Ban Chiang Project Continues Study of, Debate about, this Technologically Advanced Ancient Southeast Asia Community
PHILADELPHIA, PA—The University of Pennsylvania Museum and Dr. Joyce White, Associate Curator of the Museum's Asian section, were honored by Her Royal Highness of Thailand, Crown Princess Maha Chakri Sirindhorn, on February 9, 2010, at the opening of the new National Museum at Ban Chiang, Thailand, a UNESCO World Heritage Site since 1992.
On Thursday, February 18, FOX 29's popular weather anchor Sue Serio paid a special visit to the Penn Museum to encourage visitors to attend the Celebration of African Cultures this Saturday from 11 am to 4 pm. During the live taping, Atiyaola Malik Khan demonstrated how to tie an African head wrap and the Women's Sekere Ensemble's Omomola Iyabunmi and Mama Binta Nia performed on their sekeres (a percussive hand drum made from a gourd.)
Attendees of last night’s lecture at the University of Pennsylvania Museum of Archaeology and Anthropology learned Mrs. Robinson has nothing on the cougars of the ancient world. Lil’ Wayne can’t compete with the “playas” of old Egyptian thrones. The rift between Courtney Love and her daughter stands trivial next to the drama between the babies and mamas of the Middle Eastern lands long ago.
Read the full article
The exhibition Raven's Journey: The World of Alaska's Native People is now closed. Created in 1986 by Susan Kaplan and Kristen Barsness, Raven’s Journey interpreted the vibrant cultural traditions of the Tlingit, Athapaskan, and Eskimo peoples who have inhabited the western arctic of North America for millennia. Penn Museum’s Conservation and American Section teams are de-installing and condition-reporting the objects, and will be returning them to collections storage. Many objects that contain organic materials such as hair, hide, feathers, and plant materials will be frozen to stave off possible pest infestation before being re-shelved. Although these objects will receive a well-deserved rest in storage, they will continue to be made available for study by students, Native American artists, and scholars from around the world.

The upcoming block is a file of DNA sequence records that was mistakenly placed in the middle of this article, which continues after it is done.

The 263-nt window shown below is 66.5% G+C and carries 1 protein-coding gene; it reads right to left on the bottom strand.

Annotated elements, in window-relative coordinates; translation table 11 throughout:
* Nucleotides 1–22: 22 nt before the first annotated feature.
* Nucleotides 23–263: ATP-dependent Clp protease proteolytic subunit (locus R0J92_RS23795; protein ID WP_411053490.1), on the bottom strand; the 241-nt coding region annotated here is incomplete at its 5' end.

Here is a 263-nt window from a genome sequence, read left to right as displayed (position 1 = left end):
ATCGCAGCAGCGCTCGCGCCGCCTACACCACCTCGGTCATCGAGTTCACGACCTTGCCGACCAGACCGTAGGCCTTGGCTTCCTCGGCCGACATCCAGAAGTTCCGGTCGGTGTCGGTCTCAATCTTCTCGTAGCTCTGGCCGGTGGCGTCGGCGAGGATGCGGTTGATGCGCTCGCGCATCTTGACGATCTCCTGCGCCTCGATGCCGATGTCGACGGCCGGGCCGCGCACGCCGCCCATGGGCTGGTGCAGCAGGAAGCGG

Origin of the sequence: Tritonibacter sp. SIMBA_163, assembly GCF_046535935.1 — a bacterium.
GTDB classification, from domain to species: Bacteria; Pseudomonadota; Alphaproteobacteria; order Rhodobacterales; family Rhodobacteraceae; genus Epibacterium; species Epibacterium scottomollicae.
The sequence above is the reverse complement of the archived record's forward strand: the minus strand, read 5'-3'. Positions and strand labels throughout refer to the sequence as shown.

Young readers may be familiar with Percy Jackson, young hero of the Olympians, Gods and Monsters series by author Rick Riordan. Percy thinks he is like every other kid-until he learns that, well, he is a demi-god, and the father he never knew is Poseidon, God of the Sea. His book adventures begin in The Lightning Thief, now a major motion picture!